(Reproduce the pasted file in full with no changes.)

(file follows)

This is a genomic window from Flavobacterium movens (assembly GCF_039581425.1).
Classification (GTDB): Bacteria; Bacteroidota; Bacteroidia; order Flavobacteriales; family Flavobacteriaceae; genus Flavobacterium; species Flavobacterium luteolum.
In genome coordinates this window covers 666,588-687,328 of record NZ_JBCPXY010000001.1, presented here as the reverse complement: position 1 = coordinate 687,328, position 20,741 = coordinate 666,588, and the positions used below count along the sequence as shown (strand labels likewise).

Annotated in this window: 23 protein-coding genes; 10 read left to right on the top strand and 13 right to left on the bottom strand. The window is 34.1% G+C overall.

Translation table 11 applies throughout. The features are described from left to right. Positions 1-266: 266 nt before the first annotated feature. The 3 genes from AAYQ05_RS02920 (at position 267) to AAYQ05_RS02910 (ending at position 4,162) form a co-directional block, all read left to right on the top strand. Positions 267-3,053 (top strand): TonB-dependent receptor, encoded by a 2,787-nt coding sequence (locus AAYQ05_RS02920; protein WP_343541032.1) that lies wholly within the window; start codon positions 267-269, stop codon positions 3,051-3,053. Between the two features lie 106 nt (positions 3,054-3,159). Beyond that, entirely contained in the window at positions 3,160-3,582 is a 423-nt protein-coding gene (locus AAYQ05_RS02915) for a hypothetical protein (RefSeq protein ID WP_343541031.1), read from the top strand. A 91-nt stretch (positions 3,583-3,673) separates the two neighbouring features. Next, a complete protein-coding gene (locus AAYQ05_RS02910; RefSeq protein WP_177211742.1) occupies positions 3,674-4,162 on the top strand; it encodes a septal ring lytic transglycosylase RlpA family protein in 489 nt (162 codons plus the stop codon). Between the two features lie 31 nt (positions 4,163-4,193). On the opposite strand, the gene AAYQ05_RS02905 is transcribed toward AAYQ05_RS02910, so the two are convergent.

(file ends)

This is a genomic window from Flavobacterium movens (assembly GCF_039581425.1).
Classification (GTDB): Bacteria; Bacteroidota; Bacteroidia; order Flavobacteriales; family Flavobacteriaceae; genus Flavobacterium; species Flavobacterium luteolum.
In genome coordinates this window covers 666,588-687,328 of record NZ_JBCPXY010000001.1, presented here as the reverse complement: position 1 = coordinate 687,328, position 20,741 = coordinate 666,588, and the positions used below count along the sequence as shown (strand labels likewise).

Annotated in this window: 23 protein-coding genes; 10 read left to right on the top strand and 13 right to left on the bottom strand. The window is 34.1% G+C overall.

Translation table 11 applies throughout. The features are described from left to right. Positions 1-266: 266 nt before the first annotated feature. The 3 genes from AAYQ05_RS02920 (at position 267) to AAYQ05_RS02910 (ending at position 4,162) form a co-directional block, all read left to right on the top strand. Positions 267-3,053 (top strand): TonB-dependent receptor, encoded by a 2,787-nt coding sequence (locus AAYQ05_RS02920; protein WP_343541032.1) that lies wholly within the window; start codon positions 267-269, stop codon positions 3,051-3,053. Between the two features lie 106 nt (positions 3,054-3,159). Beyond that, entirely contained in the window at positions 3,160-3,582 is a 423-nt protein-coding gene (locus AAYQ05_RS02915) for a hypothetical protein (RefSeq protein ID WP_343541031.1), read from the top strand. A 91-nt stretch (positions 3,583-3,673) separates the two neighbouring features. Next, a complete protein-coding gene (locus AAYQ05_RS02910; RefSeq protein WP_177211742.1) occupies positions 3,674-4,162 on the top strand; it encodes a septal ring lytic transglycosylase RlpA family protein in 489 nt (162 codons plus the stop codon). Between the two features lie 31 nt (positions 4,163-4,193). On the opposite strand, the gene AAYQ05_RS02905 is transcribed toward AAYQ05_RS02910, so the two are convergent.